5. Amanda M
    Posted June 30, 2014 at 8:50 pm | Permalink

    Oh god yes. I’ve been there. I’ve just escaped from a blame culture that I watched chew people up and leave them as timid, uncertain husks. It was demotivating, disempowering and deskilling. And when you’re in that situation, you think you’ll never get out – it sucks you in. I’ve spent whole weekends dreading going back to work on Monday – or having to work on unrealistic and unnecessary deadlines just to show me ‘who’s boss’. I don’t think I’ll ever truly be the same again but I am OUT and I’ll thank every day that I don’t have to face that again.

    So glad you escaped too – and Anita and Gwen and Lucy. Basketcase – hope you find a happier place to work. If not, take a leaf out of these people’s books and LEAVE. Because the longer you stay, the harder it is to get out.

  6. Posted July 1, 2014 at 12:01 pm | Permalink

    I completely and utterly feel your pain. I went through this last year. I am sad to say that I am/was a teacher and the woman who made this happen to me was My headteacher. I was an NQT fresh out of a PGCE course and was told within months that I shouldn’t be a teacher and was then expected to go back into my class and teach for the rest of the day. This happened continuously over a period of six months until I finally left at the end of the school year. I denied that I needed help, that I was suffering stress and needed to see a doctor because those kids needed me. Nearly a year later I am still to go back to teaching, afraid that she was right, that I can’t teach and I will fail all over again. But there is a hope. Not in the same direction but I am starting to see the light and it looks bright. I am so glad you got out and you’re now in a job you love. You are worthy and totally amazing!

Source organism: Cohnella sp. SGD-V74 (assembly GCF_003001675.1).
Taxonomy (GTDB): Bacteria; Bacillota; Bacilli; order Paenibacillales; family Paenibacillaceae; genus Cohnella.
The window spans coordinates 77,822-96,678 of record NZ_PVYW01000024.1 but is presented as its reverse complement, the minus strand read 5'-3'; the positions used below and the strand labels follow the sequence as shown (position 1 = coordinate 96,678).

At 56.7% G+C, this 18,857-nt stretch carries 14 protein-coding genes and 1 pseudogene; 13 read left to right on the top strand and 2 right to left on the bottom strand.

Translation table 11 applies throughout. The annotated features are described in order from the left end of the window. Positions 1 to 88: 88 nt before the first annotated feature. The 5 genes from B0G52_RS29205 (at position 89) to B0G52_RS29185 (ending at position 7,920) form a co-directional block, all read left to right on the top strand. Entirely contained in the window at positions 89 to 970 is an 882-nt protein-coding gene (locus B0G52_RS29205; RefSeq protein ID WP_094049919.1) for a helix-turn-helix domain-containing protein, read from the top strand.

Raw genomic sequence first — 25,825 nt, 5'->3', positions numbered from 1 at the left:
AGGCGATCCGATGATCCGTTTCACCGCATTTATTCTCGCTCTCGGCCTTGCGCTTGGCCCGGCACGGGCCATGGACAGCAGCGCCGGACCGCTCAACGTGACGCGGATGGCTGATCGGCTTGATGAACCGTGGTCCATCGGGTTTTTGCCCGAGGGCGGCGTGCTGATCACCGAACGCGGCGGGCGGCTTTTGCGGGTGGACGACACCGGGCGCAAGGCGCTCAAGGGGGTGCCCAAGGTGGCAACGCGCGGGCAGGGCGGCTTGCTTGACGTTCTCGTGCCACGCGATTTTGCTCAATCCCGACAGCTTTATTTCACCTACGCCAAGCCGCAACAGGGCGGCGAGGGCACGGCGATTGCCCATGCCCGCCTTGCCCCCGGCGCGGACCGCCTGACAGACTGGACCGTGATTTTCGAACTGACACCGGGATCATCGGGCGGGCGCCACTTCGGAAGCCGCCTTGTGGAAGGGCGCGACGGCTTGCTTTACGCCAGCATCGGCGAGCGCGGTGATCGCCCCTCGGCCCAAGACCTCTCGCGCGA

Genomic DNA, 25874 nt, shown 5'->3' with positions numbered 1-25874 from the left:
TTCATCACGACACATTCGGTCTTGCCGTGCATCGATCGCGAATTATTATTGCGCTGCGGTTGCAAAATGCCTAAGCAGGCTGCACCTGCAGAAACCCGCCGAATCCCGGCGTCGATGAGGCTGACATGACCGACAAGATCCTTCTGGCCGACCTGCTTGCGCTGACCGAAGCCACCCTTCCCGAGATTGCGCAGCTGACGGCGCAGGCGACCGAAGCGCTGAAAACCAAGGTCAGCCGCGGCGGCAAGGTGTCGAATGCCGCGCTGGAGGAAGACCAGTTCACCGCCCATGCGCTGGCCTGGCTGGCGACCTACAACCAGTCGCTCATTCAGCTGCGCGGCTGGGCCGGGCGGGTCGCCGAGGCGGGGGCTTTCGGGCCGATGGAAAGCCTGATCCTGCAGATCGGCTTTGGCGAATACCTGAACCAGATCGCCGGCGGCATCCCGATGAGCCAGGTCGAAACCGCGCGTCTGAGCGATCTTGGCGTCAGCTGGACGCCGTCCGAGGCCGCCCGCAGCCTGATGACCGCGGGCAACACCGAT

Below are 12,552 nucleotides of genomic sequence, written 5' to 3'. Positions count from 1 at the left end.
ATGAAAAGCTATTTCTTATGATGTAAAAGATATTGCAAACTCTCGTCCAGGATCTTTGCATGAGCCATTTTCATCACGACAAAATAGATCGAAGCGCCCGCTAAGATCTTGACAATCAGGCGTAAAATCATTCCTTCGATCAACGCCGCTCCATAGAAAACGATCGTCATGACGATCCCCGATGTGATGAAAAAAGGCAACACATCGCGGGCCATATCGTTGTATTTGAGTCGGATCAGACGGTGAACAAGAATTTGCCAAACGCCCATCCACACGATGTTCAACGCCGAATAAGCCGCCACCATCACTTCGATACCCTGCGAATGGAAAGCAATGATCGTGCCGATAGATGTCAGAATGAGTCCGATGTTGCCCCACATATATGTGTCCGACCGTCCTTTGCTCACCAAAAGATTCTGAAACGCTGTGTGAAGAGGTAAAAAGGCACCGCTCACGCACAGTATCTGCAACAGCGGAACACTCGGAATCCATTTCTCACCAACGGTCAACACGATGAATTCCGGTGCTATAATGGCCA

7. Hannah
    Posted July 1, 2014 at 1:36 pm | Permalink

    I swore that if a job ever made me cry again, I’d leave sooner rather than later. I put with a lot of nasty behaviour in my old job and though it did get better over time, my confidence and general mental health was really put through the wringer.

    My boss made me cry tears of absolute frustration this morning … I can no longer deny it, it’s time to start looking for a new job.

  8. Posted July 1, 2014 at 9:24 pm | Permalink

    Oh Anon, what a nightmare you’ve had. I have been there, I still go cold (or is it hot sweats) thinking back on the manipulative psychopath that once was the boss of me. It stays with you a long time but you did the right thing to get out and get help. It makes you a better bigger person to come out of the other side of being involved in such a poisonous working environment. Good luck in your new job x

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Hello! We're Clare, Aisling and Anna and welcome to a corner of the world where smart, flawed, real women talk about the bigger picture; about their experiences, stories and opinions on all aspects of being a woman today, from marriage to feminism to pretty, too.